Cadillac or Chevy, pensions too costly

Thursday, July 01, 2010

Last Wednesday's Sun-Times editorial about the need for pension reform in Illinois got its conclusions right but not its facts.

Illinois is broke. The core of the problem is the state's unfunded retirement-related obligations to members of state pension funds, which add up to $130 billion -- about $25,000 per household. Its annual budget has a real deficit in the range of $14 billion to $15 billion. These debts and deficits threaten K-12 and higher education, our health care system, and the myriad social services that a civilized state must provide.

The Civic Committee of the Commercial Club of Chicago has recommended: (1) reforming the pensions -- prospectively -- protecting all rights which retirees or employees already have earned; (2) reforming the retiree health care system; (3) cutting costs in other areas, and (4) developing a responsible multi-year plan to balance the budget.

These need to get done before any tax increase; otherwise, we'll get the tax increase but not the reforms and cuts.
The Sun-Times editorial agreed with us on pensions and retiree health costs:

1. As to the pension benefits, the Sun-Times supported prospective changes for current as well as future state workers -- including "a higher retirement age and a smaller cost-of-living hike." We agree.

2. As to retiree health care, again the Sun-Times got it right, supporting an increase in premiums for retiree health care. "State retirees with 20 years of service do not pay any premiums in Illinois," the Sun-Times editorial stated. "This is a luxury the state cannot afford."

3. And the Sun-Times supports making the reforms applicable to police and firefighters -- groups excluded from the earlier reforms. Amen!

These are recommendations the Civic Committee is making in its public education campaign to reform state finance. For details, go to Illinoisisbroke.com.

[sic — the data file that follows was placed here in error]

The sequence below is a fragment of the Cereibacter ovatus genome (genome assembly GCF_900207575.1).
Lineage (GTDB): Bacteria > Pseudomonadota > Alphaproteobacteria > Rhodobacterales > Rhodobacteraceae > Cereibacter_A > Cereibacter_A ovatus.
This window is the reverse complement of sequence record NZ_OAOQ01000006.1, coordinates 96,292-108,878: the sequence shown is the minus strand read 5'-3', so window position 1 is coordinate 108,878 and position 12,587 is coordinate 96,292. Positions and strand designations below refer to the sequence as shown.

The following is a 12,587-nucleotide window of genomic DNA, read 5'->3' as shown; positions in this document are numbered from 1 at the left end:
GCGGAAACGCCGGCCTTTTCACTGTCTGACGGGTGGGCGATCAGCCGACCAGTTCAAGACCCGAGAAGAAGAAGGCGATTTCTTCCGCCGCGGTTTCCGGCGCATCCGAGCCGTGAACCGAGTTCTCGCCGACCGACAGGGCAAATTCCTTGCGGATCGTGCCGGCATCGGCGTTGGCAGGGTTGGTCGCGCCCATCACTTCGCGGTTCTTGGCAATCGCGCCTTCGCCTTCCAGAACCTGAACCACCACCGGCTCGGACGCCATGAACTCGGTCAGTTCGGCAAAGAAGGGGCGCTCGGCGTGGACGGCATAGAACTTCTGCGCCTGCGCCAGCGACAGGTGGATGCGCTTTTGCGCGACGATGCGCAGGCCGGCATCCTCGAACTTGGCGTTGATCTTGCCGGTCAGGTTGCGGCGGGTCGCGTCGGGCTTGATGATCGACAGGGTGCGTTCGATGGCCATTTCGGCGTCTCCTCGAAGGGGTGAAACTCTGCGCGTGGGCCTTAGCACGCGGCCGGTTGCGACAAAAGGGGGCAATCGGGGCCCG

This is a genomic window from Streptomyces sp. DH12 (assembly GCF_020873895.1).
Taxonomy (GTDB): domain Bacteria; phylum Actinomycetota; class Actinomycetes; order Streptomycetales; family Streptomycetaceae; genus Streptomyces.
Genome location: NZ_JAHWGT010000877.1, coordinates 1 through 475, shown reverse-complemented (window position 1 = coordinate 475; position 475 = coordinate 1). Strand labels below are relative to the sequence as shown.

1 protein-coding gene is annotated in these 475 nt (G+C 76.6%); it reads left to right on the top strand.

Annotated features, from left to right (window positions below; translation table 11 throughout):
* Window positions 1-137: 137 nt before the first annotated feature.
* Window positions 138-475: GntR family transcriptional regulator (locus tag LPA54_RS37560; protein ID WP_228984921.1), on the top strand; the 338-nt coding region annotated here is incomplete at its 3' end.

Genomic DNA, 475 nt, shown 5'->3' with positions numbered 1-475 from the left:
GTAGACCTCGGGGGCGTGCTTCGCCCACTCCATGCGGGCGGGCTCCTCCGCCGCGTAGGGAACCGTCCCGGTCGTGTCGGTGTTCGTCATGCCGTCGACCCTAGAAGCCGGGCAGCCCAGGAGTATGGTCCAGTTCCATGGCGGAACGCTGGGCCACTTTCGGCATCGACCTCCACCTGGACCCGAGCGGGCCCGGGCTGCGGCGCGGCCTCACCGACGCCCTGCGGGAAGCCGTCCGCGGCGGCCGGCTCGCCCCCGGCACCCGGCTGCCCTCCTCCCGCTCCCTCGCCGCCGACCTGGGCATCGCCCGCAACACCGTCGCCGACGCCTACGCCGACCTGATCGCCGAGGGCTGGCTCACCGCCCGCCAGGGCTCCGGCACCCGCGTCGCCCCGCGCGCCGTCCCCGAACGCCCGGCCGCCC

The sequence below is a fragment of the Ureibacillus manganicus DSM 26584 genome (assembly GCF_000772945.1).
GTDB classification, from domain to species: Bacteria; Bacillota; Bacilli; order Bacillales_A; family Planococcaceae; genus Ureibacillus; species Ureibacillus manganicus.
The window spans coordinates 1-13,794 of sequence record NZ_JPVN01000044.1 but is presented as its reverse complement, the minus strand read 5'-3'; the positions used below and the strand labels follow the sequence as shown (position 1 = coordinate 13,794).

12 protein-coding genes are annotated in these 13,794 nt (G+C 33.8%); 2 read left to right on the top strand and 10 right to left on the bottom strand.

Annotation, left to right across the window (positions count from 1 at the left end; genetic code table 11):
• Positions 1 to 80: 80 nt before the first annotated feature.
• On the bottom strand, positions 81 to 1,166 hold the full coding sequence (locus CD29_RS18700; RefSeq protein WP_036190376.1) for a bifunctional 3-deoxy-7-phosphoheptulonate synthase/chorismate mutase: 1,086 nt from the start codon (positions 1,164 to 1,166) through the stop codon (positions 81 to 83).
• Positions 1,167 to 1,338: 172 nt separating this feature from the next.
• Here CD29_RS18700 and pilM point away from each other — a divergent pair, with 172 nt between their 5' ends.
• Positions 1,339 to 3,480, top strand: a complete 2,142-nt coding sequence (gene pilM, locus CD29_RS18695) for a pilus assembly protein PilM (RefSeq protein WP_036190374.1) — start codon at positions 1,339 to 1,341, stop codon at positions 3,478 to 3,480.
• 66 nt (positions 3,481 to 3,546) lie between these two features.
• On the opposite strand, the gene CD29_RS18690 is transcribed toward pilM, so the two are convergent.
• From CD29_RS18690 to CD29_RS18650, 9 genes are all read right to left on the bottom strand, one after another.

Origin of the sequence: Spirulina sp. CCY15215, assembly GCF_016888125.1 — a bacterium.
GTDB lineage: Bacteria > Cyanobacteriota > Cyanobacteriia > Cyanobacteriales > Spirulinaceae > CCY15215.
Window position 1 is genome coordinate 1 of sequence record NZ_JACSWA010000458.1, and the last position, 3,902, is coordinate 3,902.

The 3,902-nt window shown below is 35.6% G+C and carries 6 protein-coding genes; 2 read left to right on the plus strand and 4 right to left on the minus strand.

The Sun-Times editorial objects to the Civic Committee's use of the word "Cadillac" to describe Illinois' pension plan for its employees, but the facts are more important than the adjectives. State employees with enough years of service can retire with full pensions at age 55. (Chicago employees can retire with full pensions at 50.) State retirees get automatic 3 percent cost adjustments whether there is inflation or not.

These are very generous benefits compared to private sector retirement arrangements -- where pensions have largely been replaced by defined contributions, hybrids, or cash balance plans. "Bentley" is probably a better adjective than "Cadillac."

Moreover, several of the Sun-Times' "facts" are askew.

1. It's a myth that most "state employees" do not get Social Security. Teachers do not. But most employees of the state -- members of the State Employees' Retirement System -- are in Social Security. Roughly 96 percent of them! They receive both a pension from the state and Social Security benefits.

2. The Sun-Times apparently meant to refer to all members of state pension plans -- not just those employed by the state. The Sun-Times wrote that such members would have to work 45 years to get to 75 percent of final salary. But that's true only of workers who receive Social Security (fewer than one-fourth of the total) -- and the Sun-Times left out the Social Security benefits.

3. Again, the Sun-Times says that average state workers (referring to all members of state pension plans) who retire after 24 years would get only 40 percent of final salary. But again, that's only true of those who get Social Security (less than one-fourth of the total) -- and the Sun-Times left out the Social Security benefits.

The Sun-Times was right last September -- and is still right -- about the most important point: Illinois "can't afford to carry on as we have." Illinois taxpayers can't afford to pay for full pensions -- Bentleys, Cadillacs or even Chevys -- for state employees who can retire with full pensions at 55. (Or for Chicago employees who can retire at 50.) Nor can it afford to pay 100 percent of their health insurance premiums.

Illinois is Broke. Dot com.

R. Eden Martin is president of the Civic Committee of the Commercial Club of Chicago and a member of the Illinois Is Broke coalition, which supports state budget reform.